Jenn Suhr
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Jenn Suhr will defend title in Rio, waits on Yelena Isinbayeva

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EUGENE, Ore. (AP) — American Jenn Suhr has been paying more attention to pole vaulting than politics lately.

Now that she’s in the Olympics, the defending champion says that, sure, she’d like to see her biggest rival there, too.

“I’d like to compete against the best,” Suhr said Sunday at U.S. Track and Field Trials, when asked about the prospect of facing Russian world-record holder Yelena Isinbayeva. “I was told that I was misinformed on some things when I made my comment before. Maybe people know a little more than I do, I don’t know. If everything is honest, then yes.”

Isinbayeva is part of the Russian team that’s been banned by track’s governing body, the IAAF, from competing in Rio de Janeiro because of a doping scandal in her home country. She is among the 68 Russians who have petitioned the Court of Arbitration for Sport to compete. A decision is due July 21.

Asked a similar question about Isinbayeva in May, Suhr shared similar thoughts: that she would like to see Isinbayeva competing in Rio.

In a subsequent interview with The Associated Press, USA Track and Field president Stephanie Hightower said Suhr was “misguided.” Hightower, a member of the IAAF council that voted to ban the Russians, said Isinbayeva’s comments protesting the IAAF’s action were a sign the Russian “is condoning the corrupt system over there.”

Since that, Suhr put the doping scandal on the back burner to focus on making the U.S. team. In prelims at trials, she went conservative, taking fewer steps in her approach to make sure she would clear a height and advance. She was cautious in the final, too, winning with a height of 15 feet, 9 inches (4.80 meters).

“A relief, honestly,” she said. “I just want to get out of here. I want to go home. I haven’t enjoyed life in a while.”

The Suhr-Isinbayeva matchup stands as one of the handful of truly compelling rivalries in track and field. Isinbayeva beat out Suhr in 2008 for her second straight Olympic gold, before taking bronze in the London Games that Suhr won.

They await word on whether there will be an Olympic rematch.

“I always said I wanted to compete against the best,” Suhr said. “If everything is on the up and up — and the people who know more than I do say, ‘Yeah, she’s in,’ she’s in. Right now, I have no control over it. I’m happy that I’m in.”

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Federica Brignone passes Mikaela Shiffrin for World Cup overall lead

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Italian Federica Brignone passed an absent Mikaela Shiffrin for the World Cup overall standings lead by winning a combined in Switzerland on Sunday.

Brignone prevailed by .92 of a second adding times from super-G and slalom runs in Crans-Montana. Full results are here.

Brignone moved 73 points ahead of Shiffrin in the overall through 29 of 40 scheduled races. A race winner receives 100 points on a descending scale through the 30th-place finisher. The season runs through March 22.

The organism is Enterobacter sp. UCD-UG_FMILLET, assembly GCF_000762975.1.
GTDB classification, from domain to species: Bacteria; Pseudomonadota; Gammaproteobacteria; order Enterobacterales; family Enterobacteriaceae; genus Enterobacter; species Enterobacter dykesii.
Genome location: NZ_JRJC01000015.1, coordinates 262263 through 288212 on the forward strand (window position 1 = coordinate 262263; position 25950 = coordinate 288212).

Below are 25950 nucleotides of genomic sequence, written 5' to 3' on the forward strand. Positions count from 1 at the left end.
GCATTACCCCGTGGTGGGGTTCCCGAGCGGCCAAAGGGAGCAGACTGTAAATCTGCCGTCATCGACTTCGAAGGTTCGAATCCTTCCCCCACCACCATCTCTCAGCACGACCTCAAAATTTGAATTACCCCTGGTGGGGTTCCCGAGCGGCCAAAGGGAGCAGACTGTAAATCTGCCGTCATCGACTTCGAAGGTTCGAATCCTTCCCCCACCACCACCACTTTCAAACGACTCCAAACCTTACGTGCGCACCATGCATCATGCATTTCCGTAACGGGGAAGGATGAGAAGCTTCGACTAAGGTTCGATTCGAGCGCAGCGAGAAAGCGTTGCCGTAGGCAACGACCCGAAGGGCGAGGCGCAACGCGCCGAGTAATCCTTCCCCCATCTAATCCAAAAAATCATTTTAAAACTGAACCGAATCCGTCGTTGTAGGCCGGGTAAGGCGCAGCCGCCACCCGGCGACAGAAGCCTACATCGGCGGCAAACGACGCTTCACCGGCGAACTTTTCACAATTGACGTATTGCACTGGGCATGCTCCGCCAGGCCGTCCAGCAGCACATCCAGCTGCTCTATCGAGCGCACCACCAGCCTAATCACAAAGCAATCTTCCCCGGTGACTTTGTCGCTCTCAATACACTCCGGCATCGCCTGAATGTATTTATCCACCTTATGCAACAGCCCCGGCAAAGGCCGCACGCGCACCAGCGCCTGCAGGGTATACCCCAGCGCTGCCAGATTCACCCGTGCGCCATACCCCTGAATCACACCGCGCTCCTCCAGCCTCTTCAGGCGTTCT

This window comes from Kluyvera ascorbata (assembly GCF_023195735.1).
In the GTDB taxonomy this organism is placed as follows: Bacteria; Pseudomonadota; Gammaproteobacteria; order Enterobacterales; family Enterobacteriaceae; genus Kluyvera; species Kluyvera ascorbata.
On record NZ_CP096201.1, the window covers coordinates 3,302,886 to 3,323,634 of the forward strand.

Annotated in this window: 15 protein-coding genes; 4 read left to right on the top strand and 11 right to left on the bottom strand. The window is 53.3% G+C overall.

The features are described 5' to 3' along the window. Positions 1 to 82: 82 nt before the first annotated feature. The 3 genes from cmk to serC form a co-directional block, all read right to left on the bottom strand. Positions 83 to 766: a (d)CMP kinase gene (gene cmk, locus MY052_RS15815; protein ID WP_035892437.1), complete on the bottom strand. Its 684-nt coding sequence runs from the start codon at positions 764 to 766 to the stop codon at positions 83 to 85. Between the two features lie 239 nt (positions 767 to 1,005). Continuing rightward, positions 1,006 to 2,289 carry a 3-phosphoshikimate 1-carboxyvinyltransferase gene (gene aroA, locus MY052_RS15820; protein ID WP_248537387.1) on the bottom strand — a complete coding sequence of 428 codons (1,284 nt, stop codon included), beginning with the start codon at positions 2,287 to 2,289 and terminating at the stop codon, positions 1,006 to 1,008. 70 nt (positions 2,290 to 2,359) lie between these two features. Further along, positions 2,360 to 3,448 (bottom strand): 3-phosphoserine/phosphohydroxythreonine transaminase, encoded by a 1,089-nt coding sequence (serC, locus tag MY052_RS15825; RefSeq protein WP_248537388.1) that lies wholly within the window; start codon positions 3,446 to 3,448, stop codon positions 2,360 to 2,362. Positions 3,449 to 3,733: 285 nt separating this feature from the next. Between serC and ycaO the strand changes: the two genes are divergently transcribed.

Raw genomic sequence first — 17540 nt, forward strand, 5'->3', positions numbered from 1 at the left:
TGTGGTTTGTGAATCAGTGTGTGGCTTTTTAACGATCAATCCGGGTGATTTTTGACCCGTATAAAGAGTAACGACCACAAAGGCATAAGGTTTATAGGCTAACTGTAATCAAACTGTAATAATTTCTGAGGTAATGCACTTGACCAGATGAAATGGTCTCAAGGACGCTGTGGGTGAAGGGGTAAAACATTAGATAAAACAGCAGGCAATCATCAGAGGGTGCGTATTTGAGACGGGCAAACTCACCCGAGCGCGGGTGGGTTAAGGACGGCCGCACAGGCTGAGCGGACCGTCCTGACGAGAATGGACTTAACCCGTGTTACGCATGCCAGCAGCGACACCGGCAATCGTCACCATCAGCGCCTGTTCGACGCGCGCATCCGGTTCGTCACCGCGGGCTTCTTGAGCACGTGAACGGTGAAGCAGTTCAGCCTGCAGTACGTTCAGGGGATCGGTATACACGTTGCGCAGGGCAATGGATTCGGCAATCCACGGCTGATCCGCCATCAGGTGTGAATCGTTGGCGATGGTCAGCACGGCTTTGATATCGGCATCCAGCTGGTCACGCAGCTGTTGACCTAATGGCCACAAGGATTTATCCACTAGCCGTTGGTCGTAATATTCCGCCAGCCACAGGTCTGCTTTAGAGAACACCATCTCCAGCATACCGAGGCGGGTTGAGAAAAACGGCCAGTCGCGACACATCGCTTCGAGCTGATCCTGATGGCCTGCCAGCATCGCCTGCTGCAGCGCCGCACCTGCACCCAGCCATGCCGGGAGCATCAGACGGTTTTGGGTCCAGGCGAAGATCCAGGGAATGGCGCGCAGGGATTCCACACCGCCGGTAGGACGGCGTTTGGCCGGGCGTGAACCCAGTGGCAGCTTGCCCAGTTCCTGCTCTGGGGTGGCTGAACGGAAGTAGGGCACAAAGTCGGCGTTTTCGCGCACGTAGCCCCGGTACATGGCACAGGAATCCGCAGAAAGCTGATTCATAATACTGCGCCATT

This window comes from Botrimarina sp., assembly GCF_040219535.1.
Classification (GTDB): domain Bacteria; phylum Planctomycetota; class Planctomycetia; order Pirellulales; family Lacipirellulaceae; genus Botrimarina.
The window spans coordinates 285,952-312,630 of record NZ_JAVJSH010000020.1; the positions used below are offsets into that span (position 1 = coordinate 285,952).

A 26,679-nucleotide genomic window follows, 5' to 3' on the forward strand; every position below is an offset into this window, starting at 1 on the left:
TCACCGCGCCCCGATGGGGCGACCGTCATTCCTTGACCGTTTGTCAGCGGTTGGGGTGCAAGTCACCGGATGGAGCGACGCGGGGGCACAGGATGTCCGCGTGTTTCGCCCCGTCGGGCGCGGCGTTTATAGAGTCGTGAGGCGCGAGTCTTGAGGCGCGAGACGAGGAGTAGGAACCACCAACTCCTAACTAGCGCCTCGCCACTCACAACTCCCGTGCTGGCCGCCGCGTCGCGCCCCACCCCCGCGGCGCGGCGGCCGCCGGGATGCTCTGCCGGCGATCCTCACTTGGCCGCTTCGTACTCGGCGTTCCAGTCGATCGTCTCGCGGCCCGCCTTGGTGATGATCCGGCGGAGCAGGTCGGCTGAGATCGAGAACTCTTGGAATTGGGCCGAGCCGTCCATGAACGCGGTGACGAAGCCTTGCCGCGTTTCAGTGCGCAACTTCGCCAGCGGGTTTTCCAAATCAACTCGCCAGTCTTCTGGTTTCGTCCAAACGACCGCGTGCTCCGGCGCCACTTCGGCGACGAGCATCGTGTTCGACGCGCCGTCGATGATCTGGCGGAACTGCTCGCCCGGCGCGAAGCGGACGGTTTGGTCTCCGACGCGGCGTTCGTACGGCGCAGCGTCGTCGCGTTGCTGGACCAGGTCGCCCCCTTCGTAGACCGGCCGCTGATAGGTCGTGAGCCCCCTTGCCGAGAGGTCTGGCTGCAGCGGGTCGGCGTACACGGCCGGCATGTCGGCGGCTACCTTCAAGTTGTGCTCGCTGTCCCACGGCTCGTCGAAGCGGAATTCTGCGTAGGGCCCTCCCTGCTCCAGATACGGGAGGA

Shiffrin, the three-time reigning World Cup overall champion, has not competed since the unexpected death of her father on Feb. 2. She has not announced if or when she will return this season.

Brignone, 29, is having a career season with five wins and 10 podiums across four disciplines.

Brignone’s best previous World Cup overall standings finish was fifth. She earned giant slalom medals at the 2018 Olympics (bronze) and 2011 World Championships (silver).

She could become Italy’s first female World Cup overall champion. The last Italian male winner was Alberto Tomba in 1995.

The women’s Alpine skiing World Cup moves to La Thuile, Italy, for a super-G and a combined next Saturday and Sunday.

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Jade Carey on brink of becoming first gymnast to qualify for U.S. Olympic team

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The U.S. Olympic gymnastics trials aren’t until late June, but Jade Carey is in position to qualify for the Tokyo Games in March.

Carey, seeking an individual Olympic gymnastics spot outside of the team competition, earned the maximum points in a World Cup series that is one path to Olympic qualification.

Carey has three wins each on floor exercise and vault with two World Cups left in March. Carey will mathematically clinch an Olympic spot if no other gymnasts win three times on one of the apparatuses to force a tiebreaker.

So far, no other gymnast has two wins on floor. One gymnast has two wins on vault. A gymnast’s top three finishes across the eight-stop series count in Olympic qualifying. If Carey finishes atop the floor or vault standings, she goes to the Olympics.

Carey picked up those third wins on floor and vault at the sixth World Cup in Melbourne, Australia, this weekend.

The one downside to qualifying this route: Carey would not be able to compete in the team competition at the Olympics. Those four spots will be determined at and after June’s trials in St. Louis, with Simone Biles likely grabbing one of them.

“I knew I would be giving up being on the team,” Carey said in October of going the World Cup route, “but I think, for me, it made sense to just go for it.”

Carey is a world medalist on vault and floor, but she doesn’t have the all-around credentials of Biles and some other U.S. gymnasts.

Olympic team event roster sizes were cut from five to four for Tokyo, putting a greater onus on all-around prowess given a team must put three gymnasts on each apparatus in the Olympic final.

The U.S. is the deepest country in women’s gymnastics, so the only truly safe pick to make the four-woman Olympic team event roster is Biles.

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